The Real Reason Savvy CEOs Are So Focused On Customer Advocacy

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Which would you prefer: customer scorn or customer love?

On its face, this is a ridiculous question but if you take a closer look at how a lot of companies approach their customers, it becomes anything but obvious. Many companies, even those that are seemingly successful, struggle with this for any number of reasons.

Undoubtedly, they all want ‘customer love’, but have not made it a strategic priority. Which is odd given our universal proclivity to seek third-party validation for any purchase, whether B2B, B2C, B2E, B2B2E or B2B2C.

On the other hand, many see advocacy and positive word of mouth as the “Holy Grail” of a successful company, and there’s a reason for that. If organized correctly, customer advocates can become a bellwether for the overall health of a brand and a leading indicator of success. This is exactly why business leaders increasingly view customer advocates as strategic assets instead of a “nice-to-have.” They realize “advocacy” and word of mouth are no longer the exclusive domain of marketing but rather the product of an entire customer journey that begins with the sales and is reinforced with implementation, customer success and, of course, the product itself.

To be clear: there is a direct correlation between the level of customer advocacy and the health of the business. This is what savvy CEOs realize and why advocacy has become such a focal area in high growth companies.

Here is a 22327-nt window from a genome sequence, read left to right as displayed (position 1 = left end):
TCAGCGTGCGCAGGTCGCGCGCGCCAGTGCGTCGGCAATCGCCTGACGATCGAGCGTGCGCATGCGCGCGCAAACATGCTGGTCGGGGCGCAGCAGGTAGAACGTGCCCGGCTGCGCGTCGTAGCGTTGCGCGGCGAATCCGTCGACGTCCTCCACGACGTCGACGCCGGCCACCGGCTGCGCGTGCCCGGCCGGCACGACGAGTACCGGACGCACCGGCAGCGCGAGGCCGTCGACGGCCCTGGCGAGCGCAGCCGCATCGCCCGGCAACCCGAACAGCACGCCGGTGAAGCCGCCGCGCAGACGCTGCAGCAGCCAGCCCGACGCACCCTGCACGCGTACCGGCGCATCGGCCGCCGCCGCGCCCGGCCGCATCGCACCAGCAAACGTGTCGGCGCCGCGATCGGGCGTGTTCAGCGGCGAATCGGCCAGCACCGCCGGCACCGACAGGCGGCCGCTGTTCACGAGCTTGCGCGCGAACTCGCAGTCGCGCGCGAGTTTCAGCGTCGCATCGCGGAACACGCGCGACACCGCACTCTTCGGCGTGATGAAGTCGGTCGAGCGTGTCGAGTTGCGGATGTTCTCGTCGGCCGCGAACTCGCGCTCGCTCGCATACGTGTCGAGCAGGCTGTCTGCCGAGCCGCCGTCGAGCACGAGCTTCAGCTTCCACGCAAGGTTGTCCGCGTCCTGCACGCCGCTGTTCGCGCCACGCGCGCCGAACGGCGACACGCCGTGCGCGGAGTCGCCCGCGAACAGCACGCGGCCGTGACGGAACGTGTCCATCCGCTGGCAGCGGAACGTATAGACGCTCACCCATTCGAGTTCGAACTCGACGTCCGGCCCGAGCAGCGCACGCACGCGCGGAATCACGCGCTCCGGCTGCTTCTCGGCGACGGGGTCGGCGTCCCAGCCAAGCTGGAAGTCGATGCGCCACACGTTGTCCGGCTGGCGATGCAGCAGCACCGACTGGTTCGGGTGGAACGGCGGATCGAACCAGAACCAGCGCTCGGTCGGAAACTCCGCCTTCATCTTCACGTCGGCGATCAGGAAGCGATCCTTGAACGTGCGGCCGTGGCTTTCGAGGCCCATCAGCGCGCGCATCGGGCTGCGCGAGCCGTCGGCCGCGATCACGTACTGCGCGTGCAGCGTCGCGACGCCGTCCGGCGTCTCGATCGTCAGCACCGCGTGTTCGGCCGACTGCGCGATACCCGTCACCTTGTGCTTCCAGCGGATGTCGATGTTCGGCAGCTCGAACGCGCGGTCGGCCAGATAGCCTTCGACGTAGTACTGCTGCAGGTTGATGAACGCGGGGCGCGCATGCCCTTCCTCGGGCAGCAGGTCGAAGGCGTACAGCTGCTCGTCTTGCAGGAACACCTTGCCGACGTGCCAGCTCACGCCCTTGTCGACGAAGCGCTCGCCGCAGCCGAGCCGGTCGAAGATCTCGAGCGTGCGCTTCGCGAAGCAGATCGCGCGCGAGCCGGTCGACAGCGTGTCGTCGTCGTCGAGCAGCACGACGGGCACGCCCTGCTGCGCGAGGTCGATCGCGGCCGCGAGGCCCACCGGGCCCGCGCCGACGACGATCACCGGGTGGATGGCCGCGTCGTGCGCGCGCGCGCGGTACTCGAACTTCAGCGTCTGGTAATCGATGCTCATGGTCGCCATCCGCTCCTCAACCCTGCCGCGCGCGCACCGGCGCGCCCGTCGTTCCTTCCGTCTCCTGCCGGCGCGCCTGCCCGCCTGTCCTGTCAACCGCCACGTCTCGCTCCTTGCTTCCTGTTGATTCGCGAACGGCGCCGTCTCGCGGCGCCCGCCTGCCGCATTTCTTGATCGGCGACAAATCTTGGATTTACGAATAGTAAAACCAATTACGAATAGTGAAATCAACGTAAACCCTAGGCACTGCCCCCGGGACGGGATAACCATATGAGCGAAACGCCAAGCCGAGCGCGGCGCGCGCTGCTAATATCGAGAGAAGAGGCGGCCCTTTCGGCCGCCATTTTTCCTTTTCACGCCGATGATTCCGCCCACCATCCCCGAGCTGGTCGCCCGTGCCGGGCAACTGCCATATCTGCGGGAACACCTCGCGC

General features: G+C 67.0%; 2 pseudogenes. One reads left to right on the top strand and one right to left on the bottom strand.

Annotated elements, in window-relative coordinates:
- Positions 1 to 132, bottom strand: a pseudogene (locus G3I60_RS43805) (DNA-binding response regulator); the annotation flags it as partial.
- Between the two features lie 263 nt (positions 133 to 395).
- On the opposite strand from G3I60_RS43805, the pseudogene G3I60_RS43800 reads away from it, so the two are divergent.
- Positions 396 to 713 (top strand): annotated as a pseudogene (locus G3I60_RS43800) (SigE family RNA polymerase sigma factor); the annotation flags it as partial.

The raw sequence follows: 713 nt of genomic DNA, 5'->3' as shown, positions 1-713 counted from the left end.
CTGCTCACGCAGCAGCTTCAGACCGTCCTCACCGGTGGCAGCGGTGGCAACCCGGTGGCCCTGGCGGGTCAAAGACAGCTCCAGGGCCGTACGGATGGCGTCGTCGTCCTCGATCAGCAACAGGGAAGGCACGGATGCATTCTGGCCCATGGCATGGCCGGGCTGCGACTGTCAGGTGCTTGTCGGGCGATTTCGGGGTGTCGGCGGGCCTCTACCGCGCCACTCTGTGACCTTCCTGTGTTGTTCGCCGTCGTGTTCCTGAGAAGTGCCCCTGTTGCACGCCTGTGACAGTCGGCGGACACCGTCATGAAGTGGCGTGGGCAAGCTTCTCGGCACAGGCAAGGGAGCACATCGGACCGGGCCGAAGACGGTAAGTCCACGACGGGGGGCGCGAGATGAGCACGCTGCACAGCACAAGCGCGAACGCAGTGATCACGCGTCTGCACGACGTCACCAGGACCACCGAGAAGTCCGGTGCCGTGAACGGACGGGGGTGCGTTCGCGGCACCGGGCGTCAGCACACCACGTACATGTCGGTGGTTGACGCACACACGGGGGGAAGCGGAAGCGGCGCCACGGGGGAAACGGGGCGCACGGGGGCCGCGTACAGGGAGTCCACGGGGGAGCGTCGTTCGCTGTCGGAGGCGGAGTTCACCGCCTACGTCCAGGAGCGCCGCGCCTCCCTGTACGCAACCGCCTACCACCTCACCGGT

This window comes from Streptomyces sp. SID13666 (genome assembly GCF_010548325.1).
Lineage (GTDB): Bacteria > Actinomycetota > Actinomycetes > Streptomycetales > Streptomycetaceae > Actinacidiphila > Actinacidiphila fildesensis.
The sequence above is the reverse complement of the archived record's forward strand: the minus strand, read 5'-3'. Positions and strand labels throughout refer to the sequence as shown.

Specifically, customer advocates impact the organization in at least four important ways:

  1. Happy customers buy more, and more often. Advocates are five times more valuable than average customers because they spend more on products and purchase more often. (Infographic Journal)
  2. Happy customers share their love. Advocates are 83% more likely to share information. Plus, they are far more believable – 92% of people trust peer recommendation over advertising. (Nielsen)
  3. Happy customers don’t leave. A good relationship with customers can cover for even the biggest of gaffes. And what’s at the heart of every good relationship? Communication. Is the technology not working? Did service screw-up? Open, proactive and transparent lines of communication will help alleviate customer frustration and anxiety, which are the roots of customer flight. The old axiom “under promise and over deliver” (especially in times of crisis) will serve you well. This is the stuff advocates are made of, and advocates are far more loyal than non-advocates (Forrester).
  4. Happy customers improve competitiveness. Customers have a vested interest in helping you improve your product, deliver, develop messaging or anything else that will help you improve competitiveness and be successful. They want their partners to win if for no other reason than people like to pick winners (and to validate their choice to invest in you). Customers have unique insights into trends, product gaps, evolving needs, competitor offerings and other market intelligence that you need to stay competitive, but don’t have internally. Capitalizing on the gift of customer insight and guidance is what creates market separation and sustainable competitive advantage.

The good news is that most companies have a good base to start from. Nearly half of B2B customers are advocates-in-waiting; they just need to be pointed in the right direction. So, the question becomes: what do you do with them, and where do you start? That’s where we come in – let’s talk about how we can help.